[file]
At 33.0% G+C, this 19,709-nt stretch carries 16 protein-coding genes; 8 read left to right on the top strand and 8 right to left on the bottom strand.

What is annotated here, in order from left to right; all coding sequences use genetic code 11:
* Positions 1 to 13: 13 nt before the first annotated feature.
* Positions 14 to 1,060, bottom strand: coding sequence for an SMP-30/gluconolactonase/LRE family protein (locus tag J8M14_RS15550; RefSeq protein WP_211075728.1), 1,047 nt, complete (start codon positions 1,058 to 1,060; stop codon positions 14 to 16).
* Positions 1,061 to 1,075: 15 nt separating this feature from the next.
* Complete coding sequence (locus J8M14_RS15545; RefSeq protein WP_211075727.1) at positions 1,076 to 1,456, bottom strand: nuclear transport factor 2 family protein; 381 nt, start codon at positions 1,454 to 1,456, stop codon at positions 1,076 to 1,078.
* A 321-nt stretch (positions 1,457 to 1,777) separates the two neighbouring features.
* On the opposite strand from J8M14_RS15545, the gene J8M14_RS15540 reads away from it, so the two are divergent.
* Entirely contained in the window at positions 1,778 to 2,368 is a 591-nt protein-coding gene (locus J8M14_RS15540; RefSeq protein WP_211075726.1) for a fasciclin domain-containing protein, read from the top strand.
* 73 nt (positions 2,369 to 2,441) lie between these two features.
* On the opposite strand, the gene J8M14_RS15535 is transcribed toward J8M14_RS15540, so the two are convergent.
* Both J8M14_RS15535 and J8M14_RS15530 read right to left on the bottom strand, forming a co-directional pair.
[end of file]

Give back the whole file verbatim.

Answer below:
At 33.0% G+C, this 19,709-nt stretch carries 16 protein-coding genes; 8 read left to right on the top strand and 8 right to left on the bottom strand.

What is annotated here, in order from left to right; all coding sequences use genetic code 11:
* Positions 1 to 13: 13 nt before the first annotated feature.
* Positions 14 to 1,060, bottom strand: coding sequence for an SMP-30/gluconolactonase/LRE family protein (locus tag J8M14_RS15550; RefSeq protein WP_211075728.1), 1,047 nt, complete (start codon positions 1,058 to 1,060; stop codon positions 14 to 16).
* Positions 1,061 to 1,075: 15 nt separating this feature from the next.
* Complete coding sequence (locus J8M14_RS15545; RefSeq protein WP_211075727.1) at positions 1,076 to 1,456, bottom strand: nuclear transport factor 2 family protein; 381 nt, start codon at positions 1,454 to 1,456, stop codon at positions 1,076 to 1,078.
* A 321-nt stretch (positions 1,457 to 1,777) separates the two neighbouring features.
* On the opposite strand from J8M14_RS15545, the gene J8M14_RS15540 reads away from it, so the two are divergent.
* Entirely contained in the window at positions 1,778 to 2,368 is a 591-nt protein-coding gene (locus J8M14_RS15540; RefSeq protein WP_211075726.1) for a fasciclin domain-containing protein, read from the top strand.
* 73 nt (positions 2,369 to 2,441) lie between these two features.
* On the opposite strand, the gene J8M14_RS15535 is transcribed toward J8M14_RS15540, so the two are convergent.
* Both J8M14_RS15535 and J8M14_RS15530 read right to left on the bottom strand, forming a co-directional pair.